Also today: United and US Airways discontinue merger talks; Nokia feels the heat of competition; Beijing Auto Show gives green light to the future of cars; Amazon does amazingly well; Netflix shares roar to new highs.
Pepsi profits fizz
PepsiCo says first-quarter profit rose 26% after it acquired two of its largest bottlers for $7.8 billion in March, in an attempt to save $400 million a year and gain control of its distribution system in North America. Net income increased to $1.43 billion from $1.14 billion in the same period a year earlier. Earnings were 76 cents a share, just edging the 75 cents expected by industry analysts. The firm now expects to spend $650 million to integrate the bottlers into its operations, up from the $400 million previously predicted. Sales in the quarter rose 13% to $9.37 billion from $8.26 billion, falling below analysts’ estimates.
United and US Airways discontinue merger talks
United Airlines and US Airways have discontinued merger talks at the request of US Airways in the first official statement by the carrier that it had been in talks with its rival. UAL agreed with its prospective partner that the US airline industry could gain from consolidation, but declined to comment on the statement from US Airways. The four-week period of talks was the second round of merger discussions between the firms since 2008.
Nokia feels the heat of competition
Nokia posted a lower-than-expected rise in first-quarter profit on a loss at its network unit and competition from rival smartphone manufacturers. Net income increased to $465.6 million from $163 million in the same period a year ago. The company is losing market share to Apple’s iPhone and Research In Motion’s BlackBerry, in the cellphone industry’s fastest-growing segment. Nokia’s telecommunications equipment unit reported an operating loss of $301 million, after posting a profit last quarter.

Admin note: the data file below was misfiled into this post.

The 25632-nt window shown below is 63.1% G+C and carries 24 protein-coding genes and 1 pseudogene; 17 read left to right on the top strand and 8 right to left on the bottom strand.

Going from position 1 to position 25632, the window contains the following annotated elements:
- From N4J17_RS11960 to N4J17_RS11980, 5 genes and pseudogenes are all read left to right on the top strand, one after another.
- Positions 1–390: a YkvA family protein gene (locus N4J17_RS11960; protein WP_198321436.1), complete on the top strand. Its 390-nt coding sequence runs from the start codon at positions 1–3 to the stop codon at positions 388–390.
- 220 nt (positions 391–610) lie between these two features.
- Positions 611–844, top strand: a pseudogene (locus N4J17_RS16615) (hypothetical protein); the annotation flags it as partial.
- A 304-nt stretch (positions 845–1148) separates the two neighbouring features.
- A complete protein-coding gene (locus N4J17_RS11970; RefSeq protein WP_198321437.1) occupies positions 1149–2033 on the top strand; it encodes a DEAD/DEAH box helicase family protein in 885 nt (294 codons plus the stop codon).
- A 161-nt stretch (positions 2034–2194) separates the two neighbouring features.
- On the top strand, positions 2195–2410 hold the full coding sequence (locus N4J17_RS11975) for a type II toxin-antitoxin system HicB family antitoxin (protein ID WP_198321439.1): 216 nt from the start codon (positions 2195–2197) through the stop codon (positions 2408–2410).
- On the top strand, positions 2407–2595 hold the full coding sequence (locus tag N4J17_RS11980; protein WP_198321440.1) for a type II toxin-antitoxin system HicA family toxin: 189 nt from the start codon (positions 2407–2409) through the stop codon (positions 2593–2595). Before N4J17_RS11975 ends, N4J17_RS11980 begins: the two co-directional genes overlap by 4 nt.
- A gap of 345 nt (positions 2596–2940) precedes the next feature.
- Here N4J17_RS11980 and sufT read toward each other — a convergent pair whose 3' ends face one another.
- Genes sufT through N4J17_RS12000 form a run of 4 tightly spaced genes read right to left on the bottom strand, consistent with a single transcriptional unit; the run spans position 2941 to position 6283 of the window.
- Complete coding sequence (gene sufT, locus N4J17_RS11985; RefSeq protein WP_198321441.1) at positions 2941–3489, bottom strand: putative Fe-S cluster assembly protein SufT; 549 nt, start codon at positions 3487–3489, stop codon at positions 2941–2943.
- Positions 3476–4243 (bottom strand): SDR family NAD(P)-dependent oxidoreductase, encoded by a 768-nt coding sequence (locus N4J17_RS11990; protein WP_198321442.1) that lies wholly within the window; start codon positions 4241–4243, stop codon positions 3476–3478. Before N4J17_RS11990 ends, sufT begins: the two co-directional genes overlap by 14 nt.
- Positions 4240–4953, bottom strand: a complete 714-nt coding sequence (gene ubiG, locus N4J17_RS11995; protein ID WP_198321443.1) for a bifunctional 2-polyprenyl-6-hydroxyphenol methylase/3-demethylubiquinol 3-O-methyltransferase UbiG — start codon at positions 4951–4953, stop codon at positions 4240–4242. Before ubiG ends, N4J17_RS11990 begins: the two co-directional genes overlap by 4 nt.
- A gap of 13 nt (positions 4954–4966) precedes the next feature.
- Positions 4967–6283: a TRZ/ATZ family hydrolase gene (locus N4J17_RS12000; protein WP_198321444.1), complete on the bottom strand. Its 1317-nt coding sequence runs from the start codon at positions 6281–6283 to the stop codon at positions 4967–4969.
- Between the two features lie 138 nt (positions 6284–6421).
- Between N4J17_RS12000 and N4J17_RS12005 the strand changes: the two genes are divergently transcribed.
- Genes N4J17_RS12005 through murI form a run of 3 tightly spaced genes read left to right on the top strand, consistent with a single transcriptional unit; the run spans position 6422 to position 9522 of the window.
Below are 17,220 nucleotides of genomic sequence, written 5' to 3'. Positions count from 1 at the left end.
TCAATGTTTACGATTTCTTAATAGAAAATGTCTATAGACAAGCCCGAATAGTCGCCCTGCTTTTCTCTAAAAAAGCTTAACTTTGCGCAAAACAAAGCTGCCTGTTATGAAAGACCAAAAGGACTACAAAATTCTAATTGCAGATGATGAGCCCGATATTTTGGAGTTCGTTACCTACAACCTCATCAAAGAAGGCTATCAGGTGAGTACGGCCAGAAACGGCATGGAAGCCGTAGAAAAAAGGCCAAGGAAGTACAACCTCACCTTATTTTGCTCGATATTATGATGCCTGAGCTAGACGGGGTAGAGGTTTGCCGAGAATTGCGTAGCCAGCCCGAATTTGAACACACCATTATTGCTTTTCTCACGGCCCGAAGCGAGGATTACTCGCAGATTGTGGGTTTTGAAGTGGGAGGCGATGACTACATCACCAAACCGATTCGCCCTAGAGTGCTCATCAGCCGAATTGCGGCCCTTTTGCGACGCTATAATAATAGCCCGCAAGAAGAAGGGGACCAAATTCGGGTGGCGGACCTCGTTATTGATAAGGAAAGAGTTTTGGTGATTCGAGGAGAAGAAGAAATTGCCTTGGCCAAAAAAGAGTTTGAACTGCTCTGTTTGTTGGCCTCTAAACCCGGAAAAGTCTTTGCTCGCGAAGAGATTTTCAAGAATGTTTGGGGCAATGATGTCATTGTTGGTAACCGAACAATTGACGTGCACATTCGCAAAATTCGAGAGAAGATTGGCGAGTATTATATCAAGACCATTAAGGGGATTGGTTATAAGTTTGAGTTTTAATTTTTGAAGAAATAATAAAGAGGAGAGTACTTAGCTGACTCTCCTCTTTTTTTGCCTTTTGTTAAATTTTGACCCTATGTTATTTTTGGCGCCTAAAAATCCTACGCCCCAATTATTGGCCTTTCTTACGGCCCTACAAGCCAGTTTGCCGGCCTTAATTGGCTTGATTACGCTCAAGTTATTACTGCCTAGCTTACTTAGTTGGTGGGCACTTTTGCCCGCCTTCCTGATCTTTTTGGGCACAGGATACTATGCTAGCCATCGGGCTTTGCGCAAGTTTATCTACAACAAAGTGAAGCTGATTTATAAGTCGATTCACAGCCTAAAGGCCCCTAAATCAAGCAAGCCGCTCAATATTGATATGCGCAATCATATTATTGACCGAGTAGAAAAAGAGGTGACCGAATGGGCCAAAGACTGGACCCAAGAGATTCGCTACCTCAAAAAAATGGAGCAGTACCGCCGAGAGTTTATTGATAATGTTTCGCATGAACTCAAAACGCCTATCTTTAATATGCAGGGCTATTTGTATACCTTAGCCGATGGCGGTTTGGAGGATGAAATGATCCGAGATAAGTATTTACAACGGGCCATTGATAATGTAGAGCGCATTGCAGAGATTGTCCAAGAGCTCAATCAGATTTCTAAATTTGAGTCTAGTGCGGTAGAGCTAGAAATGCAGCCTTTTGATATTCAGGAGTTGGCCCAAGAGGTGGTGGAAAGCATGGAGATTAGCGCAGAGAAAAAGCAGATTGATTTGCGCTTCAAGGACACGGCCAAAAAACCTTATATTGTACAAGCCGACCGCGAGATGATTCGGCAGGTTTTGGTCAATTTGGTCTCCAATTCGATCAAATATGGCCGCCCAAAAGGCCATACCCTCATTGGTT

Beijing Auto Show gives green light to the future of cars
The Beijing Auto Show 2010 provides evidence that the race for greener cars made both in China and elsewhere is in full swing. Virtually every car manufacturer in the world is displaying new products that feature alternative fuels — ranging from compressed natural gas, to hybrid models, to pure electrics. Japan’s Nissan is showing off its Nissan Leaf, a small electric car that it’ll make in China from next year. Beleaguered US giant GM is displaying its Chevrolet Volt, a hybrid-electric, and Toyota is presenting both its newest Prius and a hybrid version of its popular Camry. China’s green brands come from BYD, Geely and the Shanghai Auto Industry Corp.
Amazon does amazingly well
Amazon reported profits of $299 million, up 68% from $177 million in the same period last year, on the back of a net sales increase of 46%. The company confirmed that its Kindle digital book reader will soon be available for $259 in Target stores — the first time the device won’t be sold over the Internet. Net sales for the company came in at $7.13 billion, up from $4.89 billion during the same period in 2009. It now faces stiff competition in the e-book market from Apple’s iPad, which has just launched to critical acclaim.
Netflix shares roar to new highs
Netflix stock has hit a new all-time high of $102.49, soaring past an all-time high of $89.10 last week. This comes a day after the online DVD rental company beat earnings estimates, reporting a $32.3 million quarterly profit, up nearly 45% from a year ago. The company’s sales for the first three months of the year rose 25% to $493.7 million. The firm is moving to offer streamed movies via consumer devices in an effort to reach higher-margin subscribers. It’s benefited from this strategy already, streaming its products through game consoles and Apple’s iPad, while growing the size and quality of its digital library.
The 2016 Rio Olympic medals are already showing defects including rusting and chipping.